Which guy has higher testosterone?

I happen to know.

Sam lived with me during his divorce. When a person divorces, there’s a life assessment; you take a measure of things. He did and wanted to make some changes. We worked together on some exercise routines, diet and detox cleansing. Sam learned from a blood test that his testosterone was lower than he wanted, and so he decided to get testosterone therapy under the supervision of his doctor.

Mike has never lived with me, but we’re close and share the ongoing stories of our lives. One day he told me that his doctor had him do a blood test and he discovered that his testosterone is low.  Under his doctor’s supervision, Mike got testosterone therapy. Several months later, he called to say that his testosterone is just where it needs to be.

Do you think Sam and Mike have the same testosterone aspirations?

Sam wasn’t happy with his until his hovered between 800 and 1,000 ng/dL (nanograms per deciliter), as indicated by blood tests evaluated by his doctor every six months.

Mike was just fine at 400 ng/dL.



What’s the Right Testosterone Number?

It depends on who you talk to, and what you want out of life. Some medical specialists, like Dr. Life, believe that bio-identical hormone therapy is safe, and there’s no reason not to dial your number up to the hallowed days of your youth.  Other’s think that declining testosterone is a natural part of aging (which it it), and that you should just accept it (I don’t), as long as it stays within some average band (which you don’t have to accept).

Speaking of averages, check out this chart: (1)

Average Testosterone In Men by Age and Percentile

average testosterone chart by ageIf you are 40 years old with testosterone of 597 ng/dl, you’re about in the 50th percentile.

Sam and Mike are, respectively, 61 and 59 years old.

Sam has high expectations for himself and his performance, and thereby takes sufficient quantitative of bio-identical testosterone get him to 1,000 ng/dl, above the 95 percentile for men his age.

At 400 ng/dl, Mike is satisfied to be well below the 25 percentile for his age.

As I expressed earlier, these two individuals live very different lives in terms of energy output, and challenges undertaken. Could that be due to testosterone, at least partially?

Yes, it’s “normal” to experience declining testosterone as you age. The downward slide gets precipitous around age 30, as the graph below shows. But do we have to accept this?

 male testosterone delinces with age(Source)

Given the various options to boost testosterone, men do not have to accept its inevitable decline. If you are unconcerned about reducing the capacity of your gonads to produce whatever levels of testosterone they are outputting and you have the financial means, you can find a good endocrinologist, get a prescription and get juiced.

If you’re of my persuasion, however, you will want to find a way to coax more out of those twins. I certainly needed to. My testosterone level was unacceptably low — in the 40 percentile — and so I did something about it.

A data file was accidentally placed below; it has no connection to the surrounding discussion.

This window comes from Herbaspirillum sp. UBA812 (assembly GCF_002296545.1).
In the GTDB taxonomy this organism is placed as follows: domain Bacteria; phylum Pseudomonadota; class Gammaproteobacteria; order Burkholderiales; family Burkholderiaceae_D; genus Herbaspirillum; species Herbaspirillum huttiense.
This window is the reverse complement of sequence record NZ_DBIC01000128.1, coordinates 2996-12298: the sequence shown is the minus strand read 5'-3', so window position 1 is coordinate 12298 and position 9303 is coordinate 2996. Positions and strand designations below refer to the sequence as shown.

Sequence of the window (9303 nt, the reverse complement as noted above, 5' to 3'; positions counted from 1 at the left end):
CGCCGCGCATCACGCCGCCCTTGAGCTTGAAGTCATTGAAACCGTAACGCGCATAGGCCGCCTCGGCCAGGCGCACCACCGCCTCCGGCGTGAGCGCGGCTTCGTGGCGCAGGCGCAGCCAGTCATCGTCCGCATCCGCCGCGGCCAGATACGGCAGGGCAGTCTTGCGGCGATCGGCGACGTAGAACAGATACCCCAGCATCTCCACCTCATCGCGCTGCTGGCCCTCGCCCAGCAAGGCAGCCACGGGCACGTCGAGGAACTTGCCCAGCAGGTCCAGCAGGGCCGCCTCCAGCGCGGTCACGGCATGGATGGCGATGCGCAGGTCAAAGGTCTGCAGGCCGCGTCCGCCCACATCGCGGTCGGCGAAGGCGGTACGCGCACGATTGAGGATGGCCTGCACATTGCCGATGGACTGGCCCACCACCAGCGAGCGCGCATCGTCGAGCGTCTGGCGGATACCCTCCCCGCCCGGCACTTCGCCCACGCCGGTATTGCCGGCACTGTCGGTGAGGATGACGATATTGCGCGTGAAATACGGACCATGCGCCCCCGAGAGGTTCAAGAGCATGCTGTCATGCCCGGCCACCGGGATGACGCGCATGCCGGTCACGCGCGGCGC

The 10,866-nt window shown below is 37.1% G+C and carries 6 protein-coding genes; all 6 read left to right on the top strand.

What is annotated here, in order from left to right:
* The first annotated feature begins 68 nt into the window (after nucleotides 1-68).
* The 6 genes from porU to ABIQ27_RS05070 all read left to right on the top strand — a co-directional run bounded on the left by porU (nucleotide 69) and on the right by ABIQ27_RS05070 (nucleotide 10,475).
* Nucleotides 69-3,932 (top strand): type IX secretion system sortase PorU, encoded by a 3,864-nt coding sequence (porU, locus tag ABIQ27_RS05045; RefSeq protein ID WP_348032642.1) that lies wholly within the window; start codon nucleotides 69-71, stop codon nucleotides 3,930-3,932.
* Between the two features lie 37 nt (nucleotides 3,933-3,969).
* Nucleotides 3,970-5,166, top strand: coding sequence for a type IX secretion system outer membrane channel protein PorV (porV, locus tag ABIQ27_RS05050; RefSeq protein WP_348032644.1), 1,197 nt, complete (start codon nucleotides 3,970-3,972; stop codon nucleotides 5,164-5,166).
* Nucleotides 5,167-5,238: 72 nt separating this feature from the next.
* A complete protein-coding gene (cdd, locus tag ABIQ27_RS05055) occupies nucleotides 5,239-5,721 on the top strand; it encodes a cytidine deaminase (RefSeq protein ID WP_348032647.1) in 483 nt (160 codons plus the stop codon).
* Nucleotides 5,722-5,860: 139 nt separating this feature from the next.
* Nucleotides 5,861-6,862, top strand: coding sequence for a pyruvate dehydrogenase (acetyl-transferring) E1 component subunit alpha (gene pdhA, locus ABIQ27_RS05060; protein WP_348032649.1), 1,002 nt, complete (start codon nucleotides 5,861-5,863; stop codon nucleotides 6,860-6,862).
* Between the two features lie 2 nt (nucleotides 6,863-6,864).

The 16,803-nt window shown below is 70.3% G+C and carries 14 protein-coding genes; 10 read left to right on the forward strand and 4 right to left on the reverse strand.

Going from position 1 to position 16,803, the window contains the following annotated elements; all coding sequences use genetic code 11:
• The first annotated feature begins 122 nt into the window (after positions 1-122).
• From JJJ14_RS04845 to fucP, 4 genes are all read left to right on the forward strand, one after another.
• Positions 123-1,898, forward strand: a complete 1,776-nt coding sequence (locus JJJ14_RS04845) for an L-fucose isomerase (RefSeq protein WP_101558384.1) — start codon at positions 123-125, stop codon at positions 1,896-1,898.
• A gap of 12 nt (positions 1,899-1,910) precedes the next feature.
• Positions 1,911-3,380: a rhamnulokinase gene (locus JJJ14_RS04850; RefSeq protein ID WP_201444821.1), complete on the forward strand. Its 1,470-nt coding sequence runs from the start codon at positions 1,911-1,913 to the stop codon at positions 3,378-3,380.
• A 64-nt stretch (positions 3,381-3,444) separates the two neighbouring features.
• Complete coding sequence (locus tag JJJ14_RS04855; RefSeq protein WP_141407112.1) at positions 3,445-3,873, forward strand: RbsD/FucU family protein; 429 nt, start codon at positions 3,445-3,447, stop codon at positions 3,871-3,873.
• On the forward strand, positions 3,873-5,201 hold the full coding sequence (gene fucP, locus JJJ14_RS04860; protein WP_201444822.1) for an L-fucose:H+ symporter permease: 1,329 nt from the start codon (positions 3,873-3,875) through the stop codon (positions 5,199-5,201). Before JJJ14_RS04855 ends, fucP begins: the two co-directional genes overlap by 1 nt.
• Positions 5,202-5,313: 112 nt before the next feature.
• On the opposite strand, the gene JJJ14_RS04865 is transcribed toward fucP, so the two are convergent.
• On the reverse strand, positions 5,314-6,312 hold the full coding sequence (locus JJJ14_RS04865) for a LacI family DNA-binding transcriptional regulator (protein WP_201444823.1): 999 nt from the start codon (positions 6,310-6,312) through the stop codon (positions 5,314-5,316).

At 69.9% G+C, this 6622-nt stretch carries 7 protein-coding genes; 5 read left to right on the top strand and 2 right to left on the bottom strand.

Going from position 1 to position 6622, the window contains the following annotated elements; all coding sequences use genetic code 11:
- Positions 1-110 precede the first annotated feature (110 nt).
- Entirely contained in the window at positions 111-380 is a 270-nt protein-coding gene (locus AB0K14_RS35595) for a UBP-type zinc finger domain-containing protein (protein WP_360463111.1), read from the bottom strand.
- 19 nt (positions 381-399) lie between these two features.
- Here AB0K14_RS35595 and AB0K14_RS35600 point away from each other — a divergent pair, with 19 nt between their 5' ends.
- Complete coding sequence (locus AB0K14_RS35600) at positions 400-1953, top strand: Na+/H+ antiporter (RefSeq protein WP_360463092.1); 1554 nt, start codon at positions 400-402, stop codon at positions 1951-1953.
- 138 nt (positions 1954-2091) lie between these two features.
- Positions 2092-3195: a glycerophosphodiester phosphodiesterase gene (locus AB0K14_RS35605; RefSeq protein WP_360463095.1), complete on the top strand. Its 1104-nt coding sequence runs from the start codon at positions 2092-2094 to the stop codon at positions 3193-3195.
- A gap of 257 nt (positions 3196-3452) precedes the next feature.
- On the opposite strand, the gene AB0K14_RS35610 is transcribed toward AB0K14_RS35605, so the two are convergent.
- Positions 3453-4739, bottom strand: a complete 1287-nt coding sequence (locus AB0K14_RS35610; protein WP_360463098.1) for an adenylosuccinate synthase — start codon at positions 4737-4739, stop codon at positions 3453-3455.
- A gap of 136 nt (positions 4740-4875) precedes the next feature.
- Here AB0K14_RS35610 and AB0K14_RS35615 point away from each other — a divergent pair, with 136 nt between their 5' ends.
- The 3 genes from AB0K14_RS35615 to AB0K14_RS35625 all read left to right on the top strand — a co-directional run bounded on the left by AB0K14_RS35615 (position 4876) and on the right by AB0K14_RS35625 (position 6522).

I decided not to accept the inevitable decline in testosterone with it’s associated manifestations of chubbiness, passivity and fog. But I was hell-bent not to go the bioidentical route for two reasons: I didn’t want my own bodies production of testosterone to abate faster than it would normally, and I didn’t want the expense of a pharmaceutical therapy.

What I did instead was to research the literature about which natural supplements might support my own body’s production of testosterone, the subject of the next section.


The Natural Way To Boost Your Testosterone

Doctors who don’t primarily see themselves as drug dispensers will probably suggest you do some basic things that can boost testosterone before you either get a prescription for some bioidentical stuff in whatever form rocks your boat, or start swallowing handfuls of supplements.

These are some basic suggestions bereft of prescriptions or supplements:
  • Get 7 to 9 hours of sleep each night
  • Reduce stress
  • Lose weight
  • Increase strength and muscle
  • Eat healthy fats
  • Eat some protein at every meal
  • Reduce/eliminate sugar from your diet
  • Reduce alcohol consumption to one drink per day

Sleep and stress kinda go together, as one can influence the other. George Yu, MD, a urology professor at the George Washington University Medical Center in Washington, D.C., says that, for many men with low testosterone, poor sleep is the most important factor. A lack of sleep affects a variety of hormones and chemicals in your body, which can then reduce your testosterone. (2)

Stress, if chronic — the kind made by working long hours at a job you dislike, caretaking both elderly parents and kids, and sitting each day in traffic — can result in over-active adrenal glands producing high levels of the stress hormone, cortisol, affectionately referred to as the “death hormone” for good reason.

Stress can make you fitfully toss and turn all night, and together chronic stress and inadequate restful sleep messes with your testosterone. So address stress and sleep first.

The rest on the bullet list above kinda go together as well. If you eat healthy fats, eliminate sugar and increase strength and muscle by doing resistance training exercise, you’ll inevitably lose weight.